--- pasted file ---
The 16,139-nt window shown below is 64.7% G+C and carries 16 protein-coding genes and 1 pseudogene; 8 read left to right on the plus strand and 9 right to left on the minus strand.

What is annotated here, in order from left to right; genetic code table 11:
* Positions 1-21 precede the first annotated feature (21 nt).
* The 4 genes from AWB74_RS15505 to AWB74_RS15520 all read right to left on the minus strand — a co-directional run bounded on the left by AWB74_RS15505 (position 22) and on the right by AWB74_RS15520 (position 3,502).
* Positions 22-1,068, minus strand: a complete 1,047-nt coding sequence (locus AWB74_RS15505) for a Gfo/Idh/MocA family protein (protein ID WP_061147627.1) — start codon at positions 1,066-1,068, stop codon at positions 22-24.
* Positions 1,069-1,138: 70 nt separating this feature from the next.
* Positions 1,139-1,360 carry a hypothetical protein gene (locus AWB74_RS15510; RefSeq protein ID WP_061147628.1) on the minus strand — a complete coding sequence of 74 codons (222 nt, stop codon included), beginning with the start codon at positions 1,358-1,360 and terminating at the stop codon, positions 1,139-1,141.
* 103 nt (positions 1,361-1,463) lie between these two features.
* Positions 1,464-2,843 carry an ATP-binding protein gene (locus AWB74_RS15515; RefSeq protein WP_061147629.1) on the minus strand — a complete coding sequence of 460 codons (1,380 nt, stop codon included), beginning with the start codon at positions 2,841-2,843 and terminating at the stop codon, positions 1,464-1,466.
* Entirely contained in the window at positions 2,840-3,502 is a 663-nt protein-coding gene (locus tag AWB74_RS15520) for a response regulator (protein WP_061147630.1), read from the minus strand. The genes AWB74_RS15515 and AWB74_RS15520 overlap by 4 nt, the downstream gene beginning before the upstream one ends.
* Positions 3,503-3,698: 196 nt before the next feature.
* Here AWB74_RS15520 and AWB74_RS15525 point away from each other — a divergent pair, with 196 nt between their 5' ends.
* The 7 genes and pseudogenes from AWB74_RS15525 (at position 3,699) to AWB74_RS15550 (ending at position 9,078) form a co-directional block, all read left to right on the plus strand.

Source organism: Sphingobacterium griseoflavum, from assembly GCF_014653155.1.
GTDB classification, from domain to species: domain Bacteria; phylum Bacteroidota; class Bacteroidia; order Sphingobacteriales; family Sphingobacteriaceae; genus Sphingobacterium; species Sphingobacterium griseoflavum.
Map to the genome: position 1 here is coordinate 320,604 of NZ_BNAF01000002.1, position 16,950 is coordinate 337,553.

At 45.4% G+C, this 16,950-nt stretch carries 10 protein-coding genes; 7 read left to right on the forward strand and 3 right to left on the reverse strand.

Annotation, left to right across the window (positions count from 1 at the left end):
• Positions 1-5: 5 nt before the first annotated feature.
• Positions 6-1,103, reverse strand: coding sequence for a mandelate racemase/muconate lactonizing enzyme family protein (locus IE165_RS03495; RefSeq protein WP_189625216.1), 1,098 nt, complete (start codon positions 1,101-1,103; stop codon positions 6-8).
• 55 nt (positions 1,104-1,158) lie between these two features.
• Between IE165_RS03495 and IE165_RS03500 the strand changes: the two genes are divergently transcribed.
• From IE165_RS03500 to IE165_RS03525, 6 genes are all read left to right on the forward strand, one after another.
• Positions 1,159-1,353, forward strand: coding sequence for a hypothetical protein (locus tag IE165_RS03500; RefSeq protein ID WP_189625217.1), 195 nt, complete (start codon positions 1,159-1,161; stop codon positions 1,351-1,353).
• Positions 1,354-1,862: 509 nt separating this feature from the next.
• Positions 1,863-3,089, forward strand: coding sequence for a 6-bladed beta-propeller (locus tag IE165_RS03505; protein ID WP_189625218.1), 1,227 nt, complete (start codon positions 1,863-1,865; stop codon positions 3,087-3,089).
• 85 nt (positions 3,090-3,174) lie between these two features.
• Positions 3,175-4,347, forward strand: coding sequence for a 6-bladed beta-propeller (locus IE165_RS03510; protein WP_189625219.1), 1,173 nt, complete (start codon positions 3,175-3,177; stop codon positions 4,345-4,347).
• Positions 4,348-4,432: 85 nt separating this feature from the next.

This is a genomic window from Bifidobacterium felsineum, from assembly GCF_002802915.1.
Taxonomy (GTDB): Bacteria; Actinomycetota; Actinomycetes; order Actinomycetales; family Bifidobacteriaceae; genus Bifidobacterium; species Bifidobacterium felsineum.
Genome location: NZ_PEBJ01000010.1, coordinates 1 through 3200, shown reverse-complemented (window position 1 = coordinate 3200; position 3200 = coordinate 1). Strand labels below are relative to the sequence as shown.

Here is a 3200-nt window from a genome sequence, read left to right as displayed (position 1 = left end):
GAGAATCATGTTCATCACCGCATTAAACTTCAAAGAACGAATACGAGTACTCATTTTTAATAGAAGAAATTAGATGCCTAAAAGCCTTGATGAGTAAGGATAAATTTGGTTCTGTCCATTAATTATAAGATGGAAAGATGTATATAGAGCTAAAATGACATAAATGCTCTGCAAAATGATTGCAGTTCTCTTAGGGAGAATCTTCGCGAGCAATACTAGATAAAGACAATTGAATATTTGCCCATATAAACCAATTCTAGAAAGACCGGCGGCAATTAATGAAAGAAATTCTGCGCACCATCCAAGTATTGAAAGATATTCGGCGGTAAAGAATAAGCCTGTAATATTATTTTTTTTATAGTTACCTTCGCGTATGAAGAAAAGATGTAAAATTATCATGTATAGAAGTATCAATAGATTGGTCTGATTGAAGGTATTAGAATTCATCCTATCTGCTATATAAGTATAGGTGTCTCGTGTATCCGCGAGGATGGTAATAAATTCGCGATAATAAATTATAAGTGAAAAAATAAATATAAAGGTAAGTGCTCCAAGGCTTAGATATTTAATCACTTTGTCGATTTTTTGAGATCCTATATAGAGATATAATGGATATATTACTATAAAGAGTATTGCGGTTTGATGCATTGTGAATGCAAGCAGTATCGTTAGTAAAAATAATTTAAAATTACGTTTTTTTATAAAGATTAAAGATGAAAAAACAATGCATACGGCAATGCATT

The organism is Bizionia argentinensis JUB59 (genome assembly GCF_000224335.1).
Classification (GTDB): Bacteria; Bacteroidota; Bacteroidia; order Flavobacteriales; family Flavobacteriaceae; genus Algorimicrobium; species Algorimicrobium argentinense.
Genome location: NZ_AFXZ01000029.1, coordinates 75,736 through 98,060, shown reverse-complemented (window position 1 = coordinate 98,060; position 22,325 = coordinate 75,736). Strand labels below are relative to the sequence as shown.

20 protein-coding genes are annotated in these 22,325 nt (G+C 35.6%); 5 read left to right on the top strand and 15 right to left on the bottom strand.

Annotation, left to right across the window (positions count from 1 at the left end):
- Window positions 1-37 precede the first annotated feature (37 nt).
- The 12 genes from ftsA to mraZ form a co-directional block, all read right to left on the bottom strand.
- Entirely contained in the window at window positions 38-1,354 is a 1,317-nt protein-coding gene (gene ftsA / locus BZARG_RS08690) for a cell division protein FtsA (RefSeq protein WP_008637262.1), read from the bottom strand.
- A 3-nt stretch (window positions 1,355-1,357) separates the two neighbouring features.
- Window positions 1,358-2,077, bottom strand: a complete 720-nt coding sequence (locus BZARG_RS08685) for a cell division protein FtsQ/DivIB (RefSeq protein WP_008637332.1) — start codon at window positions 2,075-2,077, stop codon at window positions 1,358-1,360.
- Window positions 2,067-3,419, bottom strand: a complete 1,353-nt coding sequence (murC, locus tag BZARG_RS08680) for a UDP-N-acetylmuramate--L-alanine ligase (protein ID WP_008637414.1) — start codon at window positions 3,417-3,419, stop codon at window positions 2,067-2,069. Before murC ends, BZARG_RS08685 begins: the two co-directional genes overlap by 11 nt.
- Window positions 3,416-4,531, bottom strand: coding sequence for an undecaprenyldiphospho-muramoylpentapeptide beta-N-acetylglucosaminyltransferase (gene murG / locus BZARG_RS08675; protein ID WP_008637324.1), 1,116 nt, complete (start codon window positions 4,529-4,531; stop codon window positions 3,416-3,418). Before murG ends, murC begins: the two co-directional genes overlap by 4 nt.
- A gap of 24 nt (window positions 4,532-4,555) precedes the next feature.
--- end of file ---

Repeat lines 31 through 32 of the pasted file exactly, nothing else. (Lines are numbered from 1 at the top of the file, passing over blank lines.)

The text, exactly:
Taxonomy (GTDB): Bacteria; Actinomycetota; Actinomycetes; order Actinomycetales; family Bifidobacteriaceae; genus Bifidobacterium; species Bifidobacterium felsineum.
Genome location: NZ_PEBJ01000010.1, coordinates 1 through 3200, shown reverse-complemented (window position 1 = coordinate 3200; position 3200 = coordinate 1). Strand labels below are relative to the sequence as shown.